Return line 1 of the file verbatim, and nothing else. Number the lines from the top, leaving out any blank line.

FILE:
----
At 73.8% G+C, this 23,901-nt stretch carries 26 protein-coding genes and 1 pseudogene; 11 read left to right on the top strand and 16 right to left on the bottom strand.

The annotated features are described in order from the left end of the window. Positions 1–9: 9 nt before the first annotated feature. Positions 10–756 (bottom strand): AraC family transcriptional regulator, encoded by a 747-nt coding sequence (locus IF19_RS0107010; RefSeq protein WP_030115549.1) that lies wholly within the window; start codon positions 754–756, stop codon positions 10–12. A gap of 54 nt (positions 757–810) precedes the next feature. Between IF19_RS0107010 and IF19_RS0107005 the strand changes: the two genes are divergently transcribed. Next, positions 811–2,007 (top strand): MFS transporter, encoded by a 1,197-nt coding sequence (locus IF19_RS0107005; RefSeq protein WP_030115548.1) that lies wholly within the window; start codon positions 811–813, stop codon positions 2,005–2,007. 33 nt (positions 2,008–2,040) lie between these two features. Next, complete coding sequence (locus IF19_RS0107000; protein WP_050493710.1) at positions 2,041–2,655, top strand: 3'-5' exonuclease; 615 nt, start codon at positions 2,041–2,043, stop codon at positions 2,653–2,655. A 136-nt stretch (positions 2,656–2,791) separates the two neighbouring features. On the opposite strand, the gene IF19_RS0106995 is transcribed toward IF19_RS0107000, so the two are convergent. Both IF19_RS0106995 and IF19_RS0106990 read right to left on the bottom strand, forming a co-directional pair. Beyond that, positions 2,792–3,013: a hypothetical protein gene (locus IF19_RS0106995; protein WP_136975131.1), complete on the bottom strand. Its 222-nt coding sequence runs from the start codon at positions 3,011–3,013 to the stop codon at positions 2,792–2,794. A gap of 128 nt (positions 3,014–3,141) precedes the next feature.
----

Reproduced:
At 73.8% G+C, this 23,901-nt stretch carries 26 protein-coding genes and 1 pseudogene; 11 read left to right on the top strand and 16 right to left on the bottom strand.